20 Maret 2012
HMAS Choules during Squadex Ecxercise photos : Aus DoD)
The Royal Australian Navy’s new amphibious ship HMAS Choules has successfully completed its first major amphibious training tasks.
Navy and Army have come together during the last three weeks for the amphibious exercises SQUADEX and SEA LION.
Exercise SQUADEX provided practice for drivers of Army and Navy landing craft along with a variety of vehicle types as they drive on and off HMAS Choules.
HMAS Choules is significantly larger than the amphibious ships she replaced and gives the ADF new capabilities such as a floating dock.
The internal docking facility (or well dock) can be flooded to a depth of up to three metres so landing craft and the ship’s own landing barges actually drive inside the hull while the ship is at sea, taking on their cargo of vehicles and people in safe and controlled conditions.
Army Blackhawk helicopter pilots from 5 Aviation Regiment have also put the ship to the test, flying constant sorties to confirm their deck landing qualifications and practice cargo and personnel transfers.
For exercise SEA LION, HMAS Choules was joined by the New Zealand amphibious ship HMNZS Canterbury, Australian Army personnel from Townsville’s 3rd Brigade and planning staff from all three services around Australia. This exercise focused on ensuring the ADF is prepared for a humanitarian assistance and disaster relief incident in our region.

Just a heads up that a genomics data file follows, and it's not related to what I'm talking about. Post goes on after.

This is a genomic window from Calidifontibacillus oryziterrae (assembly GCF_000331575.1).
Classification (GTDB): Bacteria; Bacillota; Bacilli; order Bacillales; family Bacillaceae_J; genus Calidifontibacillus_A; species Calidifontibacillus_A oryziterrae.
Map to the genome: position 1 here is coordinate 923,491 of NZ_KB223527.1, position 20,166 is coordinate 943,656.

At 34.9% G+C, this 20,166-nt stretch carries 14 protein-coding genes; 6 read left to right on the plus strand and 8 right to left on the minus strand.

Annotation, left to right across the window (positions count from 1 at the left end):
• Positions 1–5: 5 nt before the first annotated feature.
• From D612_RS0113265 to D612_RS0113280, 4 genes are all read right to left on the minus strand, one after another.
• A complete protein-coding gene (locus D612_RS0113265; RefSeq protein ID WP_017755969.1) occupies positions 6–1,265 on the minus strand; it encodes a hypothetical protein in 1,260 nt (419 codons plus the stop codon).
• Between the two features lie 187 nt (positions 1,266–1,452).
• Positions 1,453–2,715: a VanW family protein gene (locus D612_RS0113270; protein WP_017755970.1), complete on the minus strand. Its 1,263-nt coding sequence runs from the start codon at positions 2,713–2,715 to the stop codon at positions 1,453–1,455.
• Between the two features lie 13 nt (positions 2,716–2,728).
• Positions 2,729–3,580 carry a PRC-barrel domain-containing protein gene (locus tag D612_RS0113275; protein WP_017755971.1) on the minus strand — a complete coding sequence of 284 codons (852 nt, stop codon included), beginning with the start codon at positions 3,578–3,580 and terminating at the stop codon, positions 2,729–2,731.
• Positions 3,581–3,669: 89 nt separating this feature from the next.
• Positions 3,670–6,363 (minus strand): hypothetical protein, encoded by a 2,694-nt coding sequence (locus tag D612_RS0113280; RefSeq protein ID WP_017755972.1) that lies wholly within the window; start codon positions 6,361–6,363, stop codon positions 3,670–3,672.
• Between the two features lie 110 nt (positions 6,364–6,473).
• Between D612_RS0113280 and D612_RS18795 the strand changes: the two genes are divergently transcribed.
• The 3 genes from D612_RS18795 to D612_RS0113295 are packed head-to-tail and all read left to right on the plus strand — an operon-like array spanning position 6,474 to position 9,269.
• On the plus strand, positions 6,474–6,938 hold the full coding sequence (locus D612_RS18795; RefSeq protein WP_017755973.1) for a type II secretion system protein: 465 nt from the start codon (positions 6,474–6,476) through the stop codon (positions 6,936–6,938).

HMAS Choules’ Commanding Officer, Commander John Cowan, said Choules had the capacity to conduct simultaneous landing craft and helicopter operations, day and night, to support humanitarian and disaster relief operations.
“Using Choules’ well dock to move personnel and equipment ashore allows a significant increase in the speed of transfer compared with the Navy’s previous Landing Platform Amphibious ships,” Commander Cowan said.
Choules has a crew of 158 officers and sailors, including a permanently embarked Ships Army Department of 22. The ship can accommodate two large helicopters, 150 light trucks and 350 troops.